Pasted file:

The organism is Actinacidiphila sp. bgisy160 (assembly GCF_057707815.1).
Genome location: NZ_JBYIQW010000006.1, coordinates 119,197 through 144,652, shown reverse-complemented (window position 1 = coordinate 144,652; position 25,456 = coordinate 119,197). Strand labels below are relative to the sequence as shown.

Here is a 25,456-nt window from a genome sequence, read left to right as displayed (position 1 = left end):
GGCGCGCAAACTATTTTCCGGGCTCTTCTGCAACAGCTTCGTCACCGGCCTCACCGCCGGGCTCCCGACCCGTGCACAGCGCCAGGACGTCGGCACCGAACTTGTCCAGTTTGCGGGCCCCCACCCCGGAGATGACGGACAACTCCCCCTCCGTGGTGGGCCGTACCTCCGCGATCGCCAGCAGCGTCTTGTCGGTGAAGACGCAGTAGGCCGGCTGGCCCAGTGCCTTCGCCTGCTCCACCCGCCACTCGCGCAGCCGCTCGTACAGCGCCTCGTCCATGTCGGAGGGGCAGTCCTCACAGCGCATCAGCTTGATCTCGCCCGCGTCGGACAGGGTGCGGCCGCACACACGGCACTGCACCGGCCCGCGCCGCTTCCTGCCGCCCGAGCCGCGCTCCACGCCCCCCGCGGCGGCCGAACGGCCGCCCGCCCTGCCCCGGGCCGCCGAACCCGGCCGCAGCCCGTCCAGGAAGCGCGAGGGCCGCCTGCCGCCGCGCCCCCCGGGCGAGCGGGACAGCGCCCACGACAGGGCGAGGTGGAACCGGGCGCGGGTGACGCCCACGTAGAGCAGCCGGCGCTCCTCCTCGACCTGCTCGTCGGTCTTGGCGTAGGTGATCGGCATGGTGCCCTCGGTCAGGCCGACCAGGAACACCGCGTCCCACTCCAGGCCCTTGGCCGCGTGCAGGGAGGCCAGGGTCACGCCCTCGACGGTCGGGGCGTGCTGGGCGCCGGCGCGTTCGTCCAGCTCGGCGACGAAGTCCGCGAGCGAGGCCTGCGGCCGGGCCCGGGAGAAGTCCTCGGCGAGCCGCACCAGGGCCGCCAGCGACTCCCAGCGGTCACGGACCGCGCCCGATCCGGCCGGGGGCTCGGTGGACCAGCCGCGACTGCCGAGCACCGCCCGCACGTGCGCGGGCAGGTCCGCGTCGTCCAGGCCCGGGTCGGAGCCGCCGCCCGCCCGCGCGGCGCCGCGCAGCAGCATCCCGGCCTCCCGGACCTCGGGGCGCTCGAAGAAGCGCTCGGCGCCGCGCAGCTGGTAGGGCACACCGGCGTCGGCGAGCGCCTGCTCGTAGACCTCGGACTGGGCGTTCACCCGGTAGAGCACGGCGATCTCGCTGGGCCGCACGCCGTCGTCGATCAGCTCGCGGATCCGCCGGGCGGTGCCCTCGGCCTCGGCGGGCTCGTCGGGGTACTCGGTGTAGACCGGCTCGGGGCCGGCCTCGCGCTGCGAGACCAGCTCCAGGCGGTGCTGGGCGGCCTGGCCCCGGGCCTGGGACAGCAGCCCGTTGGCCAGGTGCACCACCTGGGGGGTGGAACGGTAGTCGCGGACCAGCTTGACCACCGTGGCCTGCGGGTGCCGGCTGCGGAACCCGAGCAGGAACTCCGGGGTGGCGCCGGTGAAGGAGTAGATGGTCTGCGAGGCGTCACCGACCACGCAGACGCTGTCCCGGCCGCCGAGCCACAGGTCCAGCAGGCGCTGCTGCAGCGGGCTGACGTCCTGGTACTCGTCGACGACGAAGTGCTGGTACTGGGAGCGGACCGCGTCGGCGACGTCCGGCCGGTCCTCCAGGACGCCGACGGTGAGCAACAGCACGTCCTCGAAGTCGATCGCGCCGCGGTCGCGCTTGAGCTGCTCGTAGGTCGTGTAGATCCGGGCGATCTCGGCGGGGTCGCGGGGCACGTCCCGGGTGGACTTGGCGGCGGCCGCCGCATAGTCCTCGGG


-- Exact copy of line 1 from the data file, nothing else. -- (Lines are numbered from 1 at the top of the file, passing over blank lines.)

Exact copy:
The organism is Actinacidiphila sp. bgisy160 (assembly GCF_057707815.1).